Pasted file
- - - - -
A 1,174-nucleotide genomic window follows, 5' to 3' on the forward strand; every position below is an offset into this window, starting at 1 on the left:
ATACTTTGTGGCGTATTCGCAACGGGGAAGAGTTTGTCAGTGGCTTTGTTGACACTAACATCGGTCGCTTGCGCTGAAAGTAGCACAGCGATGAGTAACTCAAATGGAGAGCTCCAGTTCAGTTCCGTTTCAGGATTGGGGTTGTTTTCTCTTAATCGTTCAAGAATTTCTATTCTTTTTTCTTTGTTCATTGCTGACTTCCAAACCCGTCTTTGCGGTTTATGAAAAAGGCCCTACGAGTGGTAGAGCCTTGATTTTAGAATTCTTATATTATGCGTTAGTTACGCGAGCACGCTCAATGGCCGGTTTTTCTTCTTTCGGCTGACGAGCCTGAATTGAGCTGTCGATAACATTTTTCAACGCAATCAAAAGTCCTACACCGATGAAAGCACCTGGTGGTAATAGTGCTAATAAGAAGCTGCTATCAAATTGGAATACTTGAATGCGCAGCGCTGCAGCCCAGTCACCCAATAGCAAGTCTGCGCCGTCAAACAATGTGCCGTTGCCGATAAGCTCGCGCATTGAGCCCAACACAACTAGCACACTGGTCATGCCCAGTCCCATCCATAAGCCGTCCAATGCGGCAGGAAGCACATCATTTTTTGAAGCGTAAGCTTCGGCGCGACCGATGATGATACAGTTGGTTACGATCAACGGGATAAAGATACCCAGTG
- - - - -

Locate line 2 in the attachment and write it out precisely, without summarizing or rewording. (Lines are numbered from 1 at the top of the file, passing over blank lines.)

ATACTTTGTGGCGTATTCGCAACGGGGAAGAGTTTGTCAGTGGCTTTGTTGACACTAACATCGGTCGCTTGCGCTGAAAGTAGCACAGCGATGAGTAACTCAAATGGAGAGCTCCAGTTCAGTTCCGTTTCAGGATTGGGGTTGTTTTCTCTTAATCGTTCAAGAATTTCTATTCTTTTTTCTTTGTTCATTGCTGACTTCCAAACCCGTCTTTGCGGTTTATGAAAAAGGCCCTACGAGTGGTAGAGCCTTGATTTTAGAATTCTTATATTATGCGTTAGTTACGCGAGCACGCTCAATGGCCGGTTTTTCTTCTTTCGGCTGACGAGCCTGAATTGAGCTGTCGATAACATTTTTCAACGCAATCAAAAGTCCTACACCGATGAAAGCACCTGGTGGTAATAGTGCTAATAAGAAGCTGCTATCAAATTGGAATACTTGAATGCGCAGCGCTGCAGCCCAGTCACCCAATAGCAAGTCTGCGCCGTCAAACAATGTGCCGTTGCCGATAAGCTCGCGCATTGAGCCCAACACAACTAGCACACTGGTCATGCCCAGTCCCATCCATAAGCCGTCCAATGCGGCAGGAAGCACATCATTTTTTGAAGCGTAAGCTTCGGCGCGACCGATGATGATACAGTTGGTTACGATCAACGGGATAAAGATACCCAGTG